*The resident was actually a PGY-3 who’d previously done a month of ER during his intern year. When I asked if he needed any help, he declined.

Ob/Gyn – 今までの話

March 26, 2011

Checking in 2/3rds of the way through my Ob/Gyn rotation wasn’t how I’d planned to chronicle it but time has really flown by me in the past month. It started out with a harrowing adventure down the atlantic coast that my (dad’s) heretofore trusty Volvo* wasn’t able to complete but after that initial excitement, things have settled into a very comfortable routine. I’m assigned to Dr. P, a sometimes-intimidating yet very personable ob/gyn originally from Cuba. In addition to his private practice, he is also affiliated with Palmetto General Hospital in Hialeah, so I’ve been exposed to ob/gyn in both the office and hospital settings. There are also weekly ob/gyn lectures at the Center for Haitian Studies’ medical clinic, most of which have been given by the delightful Dr. C, who makes even the Kreb cycle seem magical. While I haven’t had the opportunity to actually deliver any babies myself, I’ve seen over a dozen deliveries (and got to scrub in on two c-sections), a few D&Cs, probably a hundred pap smears and even a circumcision! One of my classmates mentioned that ob/gyn in Miami was awesome and based on the past month, I must concur with his assessment. It has been pretty cool.**

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Internal Medicine, その2

February 21, 2011

I can hardly believe that there is only one week left of my Internal Medicine rotation. While it does feel like I’ve been at Wyckoff forever, it also seems like time has flown by, especially with the (grade-determining) final exam only a few days away. It’s been a busy month for me so I haven’t had time to update as much as I would have liked, but here’s a brief description of how the second half of IM went for me.

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Internal Medicine – 今までの話

January 23, 2011

It seems like in the blink of an eye, 12 weeks has turned into 5. This week was the beginning of the second half of my internal medicine at WHMC and things have unexpectedly shifted gears. Before I explain how, I needs must recap my experience of the first half of IM.

At Wyckoff, IM is split into two modules: service and private. For six weeks, one is part of a service team (mine was the blue team) which consists of one attending, two senior residents, 4-6 interns (first year residents) and 6-8 medical students. The team is responsible for service patients (patients who are admitted to the hospital and assigned to a random team) as well as certain private patients (usually, those who have been admitted by the attending but sometimes, just patients that are under the care of the intern and/or resident). The role of the student varies, depending largely on how willing one’s intern is to take one under his/her wing. A student may be asked to obtain clinical data, ferry samples to the lab, perform physical exams, research topics related to the patient’s condition or to present the patient during attending rounds. Basically, whatever any person on the team asks a student to do, the student must do it. Students are also required to give a 20-30 minute powerpoint case presentation related to one of the service patients for the team*. In addition, every 4 days, the team has short call (from 7 am to 7 pm), during which time, the team admits new patients from the ER. Of course, students are required to attend lectures during the day as well (this is also true for the second module). Residents and interns rotate from team to team every month, so I actually shadowed 2 interns (and thus, had two different experiences) during the service half of my rotation. (more…)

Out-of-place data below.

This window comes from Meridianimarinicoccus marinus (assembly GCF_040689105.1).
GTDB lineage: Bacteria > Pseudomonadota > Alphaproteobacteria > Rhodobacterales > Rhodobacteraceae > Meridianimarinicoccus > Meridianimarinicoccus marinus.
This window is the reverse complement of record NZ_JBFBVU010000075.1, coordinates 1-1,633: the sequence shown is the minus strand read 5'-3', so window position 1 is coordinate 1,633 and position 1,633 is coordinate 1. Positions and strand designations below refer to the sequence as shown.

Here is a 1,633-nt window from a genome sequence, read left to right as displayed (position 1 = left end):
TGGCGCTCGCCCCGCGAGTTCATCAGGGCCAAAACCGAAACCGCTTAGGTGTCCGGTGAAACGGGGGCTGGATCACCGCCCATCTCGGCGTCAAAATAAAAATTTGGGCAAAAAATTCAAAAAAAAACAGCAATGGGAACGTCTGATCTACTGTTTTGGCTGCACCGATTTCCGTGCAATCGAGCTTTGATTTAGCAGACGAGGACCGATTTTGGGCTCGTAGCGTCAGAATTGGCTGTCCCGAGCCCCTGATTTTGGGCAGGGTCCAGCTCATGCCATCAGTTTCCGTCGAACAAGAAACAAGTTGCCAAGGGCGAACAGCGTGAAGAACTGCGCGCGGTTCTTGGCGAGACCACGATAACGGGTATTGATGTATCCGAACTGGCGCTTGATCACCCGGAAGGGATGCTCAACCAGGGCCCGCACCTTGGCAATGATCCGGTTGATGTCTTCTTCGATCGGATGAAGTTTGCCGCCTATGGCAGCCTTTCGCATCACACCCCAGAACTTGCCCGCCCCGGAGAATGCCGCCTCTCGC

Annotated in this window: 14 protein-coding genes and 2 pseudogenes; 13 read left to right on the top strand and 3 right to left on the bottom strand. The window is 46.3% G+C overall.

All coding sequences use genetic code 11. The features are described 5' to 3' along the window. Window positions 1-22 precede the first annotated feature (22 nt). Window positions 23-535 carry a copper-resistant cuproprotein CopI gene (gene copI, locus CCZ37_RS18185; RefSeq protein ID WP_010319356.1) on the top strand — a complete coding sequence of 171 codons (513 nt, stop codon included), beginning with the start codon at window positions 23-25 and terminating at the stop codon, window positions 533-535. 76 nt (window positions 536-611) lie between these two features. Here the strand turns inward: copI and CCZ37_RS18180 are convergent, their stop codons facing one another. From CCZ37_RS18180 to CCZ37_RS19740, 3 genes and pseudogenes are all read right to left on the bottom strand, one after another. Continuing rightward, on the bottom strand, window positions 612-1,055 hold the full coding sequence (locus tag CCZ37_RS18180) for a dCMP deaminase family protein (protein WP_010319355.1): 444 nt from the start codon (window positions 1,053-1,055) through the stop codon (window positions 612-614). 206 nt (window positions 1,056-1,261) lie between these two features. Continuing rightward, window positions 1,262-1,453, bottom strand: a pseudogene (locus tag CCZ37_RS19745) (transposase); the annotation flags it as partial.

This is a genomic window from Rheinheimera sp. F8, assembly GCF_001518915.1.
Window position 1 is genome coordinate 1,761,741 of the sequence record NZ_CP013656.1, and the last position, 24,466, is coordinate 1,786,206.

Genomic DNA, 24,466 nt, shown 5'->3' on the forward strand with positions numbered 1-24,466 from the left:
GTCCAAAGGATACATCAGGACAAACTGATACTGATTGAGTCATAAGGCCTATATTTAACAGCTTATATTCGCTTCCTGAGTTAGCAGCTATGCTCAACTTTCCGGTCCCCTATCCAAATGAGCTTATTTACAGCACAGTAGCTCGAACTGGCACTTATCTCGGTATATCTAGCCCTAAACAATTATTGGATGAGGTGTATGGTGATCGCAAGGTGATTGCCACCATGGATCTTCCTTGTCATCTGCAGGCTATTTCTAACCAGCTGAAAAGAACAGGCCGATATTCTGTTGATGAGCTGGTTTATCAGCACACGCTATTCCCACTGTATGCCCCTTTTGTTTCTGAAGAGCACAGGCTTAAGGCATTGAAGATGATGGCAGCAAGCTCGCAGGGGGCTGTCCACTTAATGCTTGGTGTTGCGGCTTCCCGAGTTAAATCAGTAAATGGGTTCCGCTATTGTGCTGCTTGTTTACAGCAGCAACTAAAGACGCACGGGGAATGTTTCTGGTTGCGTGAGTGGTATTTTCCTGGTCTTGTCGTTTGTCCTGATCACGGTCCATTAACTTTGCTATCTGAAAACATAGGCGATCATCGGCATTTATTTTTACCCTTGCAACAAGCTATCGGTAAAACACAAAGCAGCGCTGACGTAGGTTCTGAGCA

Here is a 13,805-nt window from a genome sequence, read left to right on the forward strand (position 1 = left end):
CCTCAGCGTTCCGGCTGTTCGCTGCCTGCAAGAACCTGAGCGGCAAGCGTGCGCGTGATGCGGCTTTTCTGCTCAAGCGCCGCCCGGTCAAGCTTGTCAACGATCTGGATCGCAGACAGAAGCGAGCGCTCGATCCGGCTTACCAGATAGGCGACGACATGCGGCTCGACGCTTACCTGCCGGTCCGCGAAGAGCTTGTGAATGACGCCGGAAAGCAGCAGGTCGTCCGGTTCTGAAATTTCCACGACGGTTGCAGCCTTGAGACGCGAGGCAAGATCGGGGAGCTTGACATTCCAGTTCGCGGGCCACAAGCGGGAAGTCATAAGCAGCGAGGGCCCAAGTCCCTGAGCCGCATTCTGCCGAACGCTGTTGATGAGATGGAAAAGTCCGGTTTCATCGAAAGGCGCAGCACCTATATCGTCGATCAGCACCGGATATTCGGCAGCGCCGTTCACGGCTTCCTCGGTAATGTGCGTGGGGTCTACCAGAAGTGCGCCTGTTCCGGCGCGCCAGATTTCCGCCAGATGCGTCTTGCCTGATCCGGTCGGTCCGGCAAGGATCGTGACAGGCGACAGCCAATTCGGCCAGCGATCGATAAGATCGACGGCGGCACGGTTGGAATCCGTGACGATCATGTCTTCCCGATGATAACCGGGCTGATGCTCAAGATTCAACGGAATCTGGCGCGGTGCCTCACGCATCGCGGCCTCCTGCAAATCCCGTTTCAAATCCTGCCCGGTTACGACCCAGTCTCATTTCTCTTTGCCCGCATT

11 Resolutions for 2011

January 1, 2011

Happy New Year/明けましておめでとう/¡Feliz Año Nuevo!

Apologies for the ridiculously long hiatus to all those have been wondering what has been going on with me. 4Q of 2010 had quite a few challenges – a case of hyperthyroidism that I didn’t pay attention to until I nearly fainted during attending rounds*, some disappointment from Ross, and the start of my Internal Medicine rotation at Wyckoff Heights Medical Center (which I am now ⅓ of the way through). Nonetheless, I shouldn’t have left everyone hanging so long. That is why the first of my 11 resolutions for 2011 is as follows: (more…)